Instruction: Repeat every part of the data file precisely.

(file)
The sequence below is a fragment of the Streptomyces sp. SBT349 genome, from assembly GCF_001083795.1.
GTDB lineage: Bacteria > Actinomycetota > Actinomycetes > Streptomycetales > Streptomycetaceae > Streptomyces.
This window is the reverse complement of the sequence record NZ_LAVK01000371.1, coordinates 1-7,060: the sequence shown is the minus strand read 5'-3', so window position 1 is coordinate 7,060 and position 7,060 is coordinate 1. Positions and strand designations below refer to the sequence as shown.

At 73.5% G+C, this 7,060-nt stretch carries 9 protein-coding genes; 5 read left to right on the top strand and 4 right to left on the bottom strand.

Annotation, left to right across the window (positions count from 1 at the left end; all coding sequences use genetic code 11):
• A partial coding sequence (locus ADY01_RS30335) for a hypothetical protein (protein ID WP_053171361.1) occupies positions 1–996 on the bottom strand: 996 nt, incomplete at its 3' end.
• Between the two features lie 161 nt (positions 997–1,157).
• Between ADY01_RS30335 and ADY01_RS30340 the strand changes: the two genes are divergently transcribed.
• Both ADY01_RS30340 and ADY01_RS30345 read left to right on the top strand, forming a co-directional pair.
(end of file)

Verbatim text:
The sequence below is a fragment of the Streptomyces sp. SBT349 genome, from assembly GCF_001083795.1.
GTDB lineage: Bacteria > Actinomycetota > Actinomycetes > Streptomycetales > Streptomycetaceae > Streptomyces.
This window is the reverse complement of the sequence record NZ_LAVK01000371.1, coordinates 1-7,060: the sequence shown is the minus strand read 5'-3', so window position 1 is coordinate 7,060 and position 7,060 is coordinate 1. Positions and strand designations below refer to the sequence as shown.

At 73.5% G+C, this 7,060-nt stretch carries 9 protein-coding genes; 5 read left to right on the top strand and 4 right to left on the bottom strand.

Annotation, left to right across the window (positions count from 1 at the left end; all coding sequences use genetic code 11):
• A partial coding sequence (locus ADY01_RS30335) for a hypothetical protein (protein ID WP_053171361.1) occupies positions 1–996 on the bottom strand: 996 nt, incomplete at its 3' end.
• Between the two features lie 161 nt (positions 997–1,157).
• Between ADY01_RS30335 and ADY01_RS30340 the strand changes: the two genes are divergently transcribed.
• Both ADY01_RS30340 and ADY01_RS30345 read left to right on the top strand, forming a co-directional pair.